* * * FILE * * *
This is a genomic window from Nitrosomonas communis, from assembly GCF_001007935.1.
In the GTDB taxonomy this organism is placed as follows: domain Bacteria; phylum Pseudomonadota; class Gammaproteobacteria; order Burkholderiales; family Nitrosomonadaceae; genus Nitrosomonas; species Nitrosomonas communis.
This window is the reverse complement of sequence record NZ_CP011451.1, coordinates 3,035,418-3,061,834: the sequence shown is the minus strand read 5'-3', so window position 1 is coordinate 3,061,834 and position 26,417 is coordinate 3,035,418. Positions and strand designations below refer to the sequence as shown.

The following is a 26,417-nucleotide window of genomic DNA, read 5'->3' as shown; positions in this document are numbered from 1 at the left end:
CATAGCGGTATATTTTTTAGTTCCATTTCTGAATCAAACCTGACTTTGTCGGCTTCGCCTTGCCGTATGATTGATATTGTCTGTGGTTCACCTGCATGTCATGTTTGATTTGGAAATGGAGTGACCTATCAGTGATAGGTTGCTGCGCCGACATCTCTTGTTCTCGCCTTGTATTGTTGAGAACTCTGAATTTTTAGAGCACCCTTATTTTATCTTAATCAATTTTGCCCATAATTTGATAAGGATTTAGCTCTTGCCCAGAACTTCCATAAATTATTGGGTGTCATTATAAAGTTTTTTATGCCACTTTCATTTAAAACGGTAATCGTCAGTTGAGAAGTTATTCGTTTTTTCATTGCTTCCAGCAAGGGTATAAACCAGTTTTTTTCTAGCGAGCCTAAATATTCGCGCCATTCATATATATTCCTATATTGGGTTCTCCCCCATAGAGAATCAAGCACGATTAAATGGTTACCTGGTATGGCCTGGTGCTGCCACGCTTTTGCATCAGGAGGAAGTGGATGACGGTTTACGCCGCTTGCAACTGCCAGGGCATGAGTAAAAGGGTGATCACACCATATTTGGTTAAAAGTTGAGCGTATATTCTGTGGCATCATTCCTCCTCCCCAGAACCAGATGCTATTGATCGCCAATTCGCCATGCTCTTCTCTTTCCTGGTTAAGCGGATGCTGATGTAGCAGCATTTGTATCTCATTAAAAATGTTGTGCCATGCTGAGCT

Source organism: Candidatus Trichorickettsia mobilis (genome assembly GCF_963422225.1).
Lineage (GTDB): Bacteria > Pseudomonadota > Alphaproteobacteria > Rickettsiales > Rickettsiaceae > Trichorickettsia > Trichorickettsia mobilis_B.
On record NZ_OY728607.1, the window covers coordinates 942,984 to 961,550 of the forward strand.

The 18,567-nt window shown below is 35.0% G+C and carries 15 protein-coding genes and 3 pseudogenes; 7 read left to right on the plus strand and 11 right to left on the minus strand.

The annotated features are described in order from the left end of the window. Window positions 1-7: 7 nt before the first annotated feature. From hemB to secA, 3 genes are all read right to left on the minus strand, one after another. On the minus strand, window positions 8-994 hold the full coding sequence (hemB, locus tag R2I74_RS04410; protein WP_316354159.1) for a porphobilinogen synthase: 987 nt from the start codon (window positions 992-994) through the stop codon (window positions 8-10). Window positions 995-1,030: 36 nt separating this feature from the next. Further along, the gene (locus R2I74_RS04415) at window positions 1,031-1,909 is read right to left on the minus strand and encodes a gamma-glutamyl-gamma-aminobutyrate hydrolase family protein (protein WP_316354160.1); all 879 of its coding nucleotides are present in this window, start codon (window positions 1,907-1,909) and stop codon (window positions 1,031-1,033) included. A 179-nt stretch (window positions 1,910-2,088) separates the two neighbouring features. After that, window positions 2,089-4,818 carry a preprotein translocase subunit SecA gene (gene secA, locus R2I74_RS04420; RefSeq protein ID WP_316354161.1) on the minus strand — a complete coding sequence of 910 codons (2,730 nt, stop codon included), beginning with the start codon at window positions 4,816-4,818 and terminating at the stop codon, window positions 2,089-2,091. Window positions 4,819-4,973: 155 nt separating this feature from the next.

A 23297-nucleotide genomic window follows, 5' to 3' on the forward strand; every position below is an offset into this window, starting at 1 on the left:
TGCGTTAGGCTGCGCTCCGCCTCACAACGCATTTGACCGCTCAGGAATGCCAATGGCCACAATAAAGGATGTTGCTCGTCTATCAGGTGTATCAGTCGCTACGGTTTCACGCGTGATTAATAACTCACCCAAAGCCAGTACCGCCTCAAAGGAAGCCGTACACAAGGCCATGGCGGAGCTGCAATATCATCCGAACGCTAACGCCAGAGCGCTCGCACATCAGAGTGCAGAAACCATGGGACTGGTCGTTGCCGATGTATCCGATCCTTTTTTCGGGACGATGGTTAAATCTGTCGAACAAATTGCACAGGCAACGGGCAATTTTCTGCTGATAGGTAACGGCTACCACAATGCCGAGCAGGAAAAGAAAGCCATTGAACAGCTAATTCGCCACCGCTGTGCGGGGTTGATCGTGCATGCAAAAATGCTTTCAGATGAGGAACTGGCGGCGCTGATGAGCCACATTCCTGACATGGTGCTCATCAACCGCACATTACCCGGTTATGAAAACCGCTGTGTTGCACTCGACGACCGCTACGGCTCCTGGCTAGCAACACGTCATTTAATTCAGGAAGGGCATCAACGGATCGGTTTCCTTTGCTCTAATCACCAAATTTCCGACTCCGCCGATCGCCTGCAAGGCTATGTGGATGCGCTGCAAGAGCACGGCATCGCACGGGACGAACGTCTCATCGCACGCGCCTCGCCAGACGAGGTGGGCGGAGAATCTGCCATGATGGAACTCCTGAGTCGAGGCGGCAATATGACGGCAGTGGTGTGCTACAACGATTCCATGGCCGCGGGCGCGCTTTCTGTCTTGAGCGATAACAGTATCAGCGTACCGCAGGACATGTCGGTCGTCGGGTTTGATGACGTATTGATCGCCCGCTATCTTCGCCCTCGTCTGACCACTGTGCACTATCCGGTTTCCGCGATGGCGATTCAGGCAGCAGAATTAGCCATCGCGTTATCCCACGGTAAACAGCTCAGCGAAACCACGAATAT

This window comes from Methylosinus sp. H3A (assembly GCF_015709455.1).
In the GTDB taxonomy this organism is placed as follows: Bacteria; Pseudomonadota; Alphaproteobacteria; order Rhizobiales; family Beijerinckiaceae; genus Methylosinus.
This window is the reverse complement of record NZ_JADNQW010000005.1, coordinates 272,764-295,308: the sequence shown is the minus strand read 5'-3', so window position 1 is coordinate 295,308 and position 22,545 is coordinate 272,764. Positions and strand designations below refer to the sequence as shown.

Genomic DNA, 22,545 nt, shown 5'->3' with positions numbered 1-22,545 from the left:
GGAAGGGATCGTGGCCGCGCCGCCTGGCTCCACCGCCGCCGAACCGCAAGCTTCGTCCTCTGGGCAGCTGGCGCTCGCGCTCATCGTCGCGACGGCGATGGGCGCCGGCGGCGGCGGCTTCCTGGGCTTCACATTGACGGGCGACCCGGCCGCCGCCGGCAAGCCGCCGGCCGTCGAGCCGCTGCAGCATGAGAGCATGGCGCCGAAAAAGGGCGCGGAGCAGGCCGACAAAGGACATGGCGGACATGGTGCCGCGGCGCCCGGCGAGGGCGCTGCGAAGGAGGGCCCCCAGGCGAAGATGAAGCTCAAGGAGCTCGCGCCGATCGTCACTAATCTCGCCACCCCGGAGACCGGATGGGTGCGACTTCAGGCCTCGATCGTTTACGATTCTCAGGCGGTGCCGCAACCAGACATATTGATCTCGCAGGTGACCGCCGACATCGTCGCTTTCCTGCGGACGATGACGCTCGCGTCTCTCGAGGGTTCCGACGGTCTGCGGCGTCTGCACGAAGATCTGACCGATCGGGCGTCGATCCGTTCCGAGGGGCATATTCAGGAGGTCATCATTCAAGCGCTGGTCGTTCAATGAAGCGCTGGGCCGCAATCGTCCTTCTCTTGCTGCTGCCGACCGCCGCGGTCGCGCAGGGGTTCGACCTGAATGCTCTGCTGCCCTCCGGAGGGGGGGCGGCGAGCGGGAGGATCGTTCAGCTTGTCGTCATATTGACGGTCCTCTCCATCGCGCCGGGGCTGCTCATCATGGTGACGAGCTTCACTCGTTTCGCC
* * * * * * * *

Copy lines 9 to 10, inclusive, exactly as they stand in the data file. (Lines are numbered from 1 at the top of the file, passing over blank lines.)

The 18,567-nt window shown below is 35.0% G+C and carries 15 protein-coding genes and 3 pseudogenes; 7 read left to right on the plus strand and 11 right to left on the minus strand.

The annotated features are described in order from the left end of the window. Window positions 1-7: 7 nt before the first annotated feature. From hemB to secA, 3 genes are all read right to left on the minus strand, one after another. On the minus strand, window positions 8-994 hold the full coding sequence (hemB, locus tag R2I74_RS04410; protein WP_316354159.1) for a porphobilinogen synthase: 987 nt from the start codon (window positions 992-994) through the stop codon (window positions 8-10). Window positions 995-1,030: 36 nt separating this feature from the next. Further along, the gene (locus R2I74_RS04415) at window positions 1,031-1,909 is read right to left on the minus strand and encodes a gamma-glutamyl-gamma-aminobutyrate hydrolase family protein (protein WP_316354160.1); all 879 of its coding nucleotides are present in this window, start codon (window positions 1,907-1,909) and stop codon (window positions 1,031-1,033) included. A 179-nt stretch (window positions 1,910-2,088) separates the two neighbouring features. After that, window positions 2,089-4,818 carry a preprotein translocase subunit SecA gene (gene secA, locus R2I74_RS04420; RefSeq protein ID WP_316354161.1) on the minus strand — a complete coding sequence of 910 codons (2,730 nt, stop codon included), beginning with the start codon at window positions 4,816-4,818 and terminating at the stop codon, window positions 2,089-2,091. Window positions 4,819-4,973: 155 nt separating this feature from the next.